There is no doubt that in spite of headlines about improving test scores, our state still has a long way to go when it comes to educating our children. And no progress will be made unless we accept that and adopt an attitude that is based on solutions to problems we have acknowledge exist.
Whenever policy makers or analysts ask tough questions or discuss how far we have to go rather than how far we have come, they are accused of being politically motivated at best or against public education at worst. It has become almost taboo to present "bad news" in education. But as long as large number of our students cannot read at a proficient level and as long as schools continue to score below standards on state report cards, responsible policy leaders will just have to bear the burden of political incorrectness and dare to criticize the status quo.
It is important that we recognize the achievements of our students and our teachers when it comes to some increase in test scores, such as on the National Assessment of Education Progress (NAEP) test or the PACT test. Our students are showing some improvement, which is evidence that reform measures like the 1998 S.C. Education Accountability Act and the Federal 2001 No Child Left Behind Act are having the desired effect of raising standards and increasing accountability. But we cannot afford to sweep existing realities, however grim, under the rug.
For example, while news headlines claimed S.C. students performed well on NAEP, few articles bothered to examine the more troubling statistics that were revealed in the test scores of our fourth- and eighth-graders. While it may be true that South Carolina's eighth-grade math scores were the same or better than 28 states, it is also true that only 21 percent of those tested scored at the proficient level, 41 percent scored basic and a full 32 percent scored below basic. That means that roughly a third of our eighth-graders lack even basic math skills, much less perform at the proficient level that No Child Left Behind mandates for all children by 2014. Furthermore - and this is an important point - only 5 percent of S.C. eighth-graders tested were advanced in math.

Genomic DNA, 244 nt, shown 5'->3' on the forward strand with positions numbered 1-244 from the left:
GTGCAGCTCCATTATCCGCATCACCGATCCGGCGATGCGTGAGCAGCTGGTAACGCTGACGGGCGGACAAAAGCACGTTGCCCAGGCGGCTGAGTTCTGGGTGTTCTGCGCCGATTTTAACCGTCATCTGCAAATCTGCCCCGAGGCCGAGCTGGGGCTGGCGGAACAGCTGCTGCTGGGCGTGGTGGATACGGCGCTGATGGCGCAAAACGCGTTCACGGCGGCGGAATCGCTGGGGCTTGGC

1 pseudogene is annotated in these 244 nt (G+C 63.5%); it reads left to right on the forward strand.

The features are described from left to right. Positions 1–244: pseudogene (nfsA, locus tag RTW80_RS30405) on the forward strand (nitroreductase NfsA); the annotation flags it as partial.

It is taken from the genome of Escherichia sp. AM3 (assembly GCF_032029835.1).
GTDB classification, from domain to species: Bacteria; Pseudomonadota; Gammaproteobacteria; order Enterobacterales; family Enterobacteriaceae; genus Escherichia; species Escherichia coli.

The eighth-grade reading scores were not any better. The news did report that those scores were the same or better than 17 other states. That is hardly a good statistic. But what is much more disturbing is again that roughly one-third (31 percent) of our eighth-graders scored below basic in reading, and only 22 percent were at the proficient level.
Other national yardsticks show that our children do not compete as well as those in other states. For example, according to a new report prepared for the S.C. Commission on Higher Education, our state has the lowest high school completion rate in the country - 49 percent of our ninth-graders do not graduate high school within four years.
But again, while it may be useful to know where we stand in comparison to other states, such rankings are much less important than the real numbers. If our 49 percent drop-out rate were the lowest in the nation instead of the highest, it would still be an unacceptable number.
South Carolina has been ranked high in one area, and that is our effort to improve our standards and accountability. Our Accountability Act was passed long before the virtually identical No Child Left Behind. We have made some modest progress, and that is commendable. But we cannot allow ourselves to ignore the real education picture or the sake of a positive headline. Ourstate does care about educating our children, and we have made a high financial commitment to doing that. But we must figure out innovative ways to change the education numbers for the better - not in reference to how well or poorly we stack up against others, but by how well we are doing with regard to every single child in our schools. That must be the focus of any education debate, among state and local education officials, the General Assembly and the general public.
Ashley Landess is vice president for Public Affairs of the South Carolina Policy Council Education Foundation.